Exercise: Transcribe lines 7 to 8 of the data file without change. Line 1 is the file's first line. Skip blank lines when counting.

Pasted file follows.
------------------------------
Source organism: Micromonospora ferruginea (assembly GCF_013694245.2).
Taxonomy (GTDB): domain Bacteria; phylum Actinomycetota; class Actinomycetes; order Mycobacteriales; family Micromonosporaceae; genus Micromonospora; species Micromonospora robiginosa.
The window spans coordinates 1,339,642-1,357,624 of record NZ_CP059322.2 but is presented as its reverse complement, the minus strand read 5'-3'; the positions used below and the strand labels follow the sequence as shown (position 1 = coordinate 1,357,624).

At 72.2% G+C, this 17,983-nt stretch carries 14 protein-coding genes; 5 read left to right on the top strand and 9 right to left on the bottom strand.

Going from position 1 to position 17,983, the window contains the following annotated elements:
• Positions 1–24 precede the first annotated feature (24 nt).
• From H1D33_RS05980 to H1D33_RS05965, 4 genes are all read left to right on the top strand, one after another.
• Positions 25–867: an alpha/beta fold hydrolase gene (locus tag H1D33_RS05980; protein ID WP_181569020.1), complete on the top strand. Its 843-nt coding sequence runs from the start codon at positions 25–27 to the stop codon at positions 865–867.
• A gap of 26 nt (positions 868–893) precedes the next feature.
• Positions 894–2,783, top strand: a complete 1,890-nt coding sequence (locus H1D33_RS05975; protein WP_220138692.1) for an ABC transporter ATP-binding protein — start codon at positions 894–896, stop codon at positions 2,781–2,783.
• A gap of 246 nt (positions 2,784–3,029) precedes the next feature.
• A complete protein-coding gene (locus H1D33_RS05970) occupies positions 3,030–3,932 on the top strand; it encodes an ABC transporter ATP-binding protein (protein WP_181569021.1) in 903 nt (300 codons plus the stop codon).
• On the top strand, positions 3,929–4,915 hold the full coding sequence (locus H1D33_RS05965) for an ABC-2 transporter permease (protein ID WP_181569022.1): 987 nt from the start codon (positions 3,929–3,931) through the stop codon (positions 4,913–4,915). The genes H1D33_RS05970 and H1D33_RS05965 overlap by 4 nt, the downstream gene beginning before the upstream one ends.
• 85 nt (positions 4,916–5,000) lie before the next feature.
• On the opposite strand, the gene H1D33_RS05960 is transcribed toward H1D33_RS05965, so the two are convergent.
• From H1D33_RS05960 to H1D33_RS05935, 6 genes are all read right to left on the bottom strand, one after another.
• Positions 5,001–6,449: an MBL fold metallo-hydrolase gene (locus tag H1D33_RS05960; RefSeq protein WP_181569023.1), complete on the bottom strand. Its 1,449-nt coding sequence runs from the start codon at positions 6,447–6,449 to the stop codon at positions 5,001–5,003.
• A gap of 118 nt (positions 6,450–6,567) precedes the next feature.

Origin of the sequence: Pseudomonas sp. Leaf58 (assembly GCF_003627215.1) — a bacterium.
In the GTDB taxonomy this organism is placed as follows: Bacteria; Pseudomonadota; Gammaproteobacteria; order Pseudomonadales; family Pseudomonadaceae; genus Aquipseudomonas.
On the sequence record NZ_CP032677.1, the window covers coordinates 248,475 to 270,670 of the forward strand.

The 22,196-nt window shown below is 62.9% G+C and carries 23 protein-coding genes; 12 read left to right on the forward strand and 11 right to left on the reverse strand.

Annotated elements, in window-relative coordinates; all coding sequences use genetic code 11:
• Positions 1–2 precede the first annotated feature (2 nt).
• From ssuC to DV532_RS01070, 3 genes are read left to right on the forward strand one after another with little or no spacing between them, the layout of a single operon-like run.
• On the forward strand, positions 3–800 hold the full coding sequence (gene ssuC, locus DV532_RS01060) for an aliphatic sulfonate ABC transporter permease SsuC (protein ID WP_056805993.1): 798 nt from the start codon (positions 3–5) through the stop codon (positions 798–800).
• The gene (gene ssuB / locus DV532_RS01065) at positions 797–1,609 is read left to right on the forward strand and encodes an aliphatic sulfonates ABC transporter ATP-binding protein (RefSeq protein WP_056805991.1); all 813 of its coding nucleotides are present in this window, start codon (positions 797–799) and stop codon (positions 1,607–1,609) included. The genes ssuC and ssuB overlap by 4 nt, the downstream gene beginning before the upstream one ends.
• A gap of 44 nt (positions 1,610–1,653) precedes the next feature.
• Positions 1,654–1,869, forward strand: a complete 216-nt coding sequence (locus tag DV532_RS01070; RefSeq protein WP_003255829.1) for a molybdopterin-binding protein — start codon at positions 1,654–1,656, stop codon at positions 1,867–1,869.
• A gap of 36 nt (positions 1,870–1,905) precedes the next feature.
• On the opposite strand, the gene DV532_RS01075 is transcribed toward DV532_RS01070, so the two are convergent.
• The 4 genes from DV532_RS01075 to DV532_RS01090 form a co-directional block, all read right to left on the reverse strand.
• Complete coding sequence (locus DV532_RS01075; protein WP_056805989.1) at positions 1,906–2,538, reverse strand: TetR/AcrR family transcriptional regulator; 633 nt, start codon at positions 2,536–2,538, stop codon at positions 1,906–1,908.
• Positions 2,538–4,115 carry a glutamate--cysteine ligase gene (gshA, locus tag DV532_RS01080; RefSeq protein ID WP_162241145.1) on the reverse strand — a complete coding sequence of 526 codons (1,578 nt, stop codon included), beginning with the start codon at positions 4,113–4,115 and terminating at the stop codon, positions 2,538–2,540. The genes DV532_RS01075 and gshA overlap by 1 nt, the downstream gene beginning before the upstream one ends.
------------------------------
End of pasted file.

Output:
• From H1D33_RS05980 to H1D33_RS05965, 4 genes are all read left to right on the top strand, one after another.
• Positions 25–867: an alpha/beta fold hydrolase gene (locus tag H1D33_RS05980; protein ID WP_181569020.1), complete on the top strand. Its 843-nt coding sequence runs from the start codon at positions 25–27 to the stop codon at positions 865–867.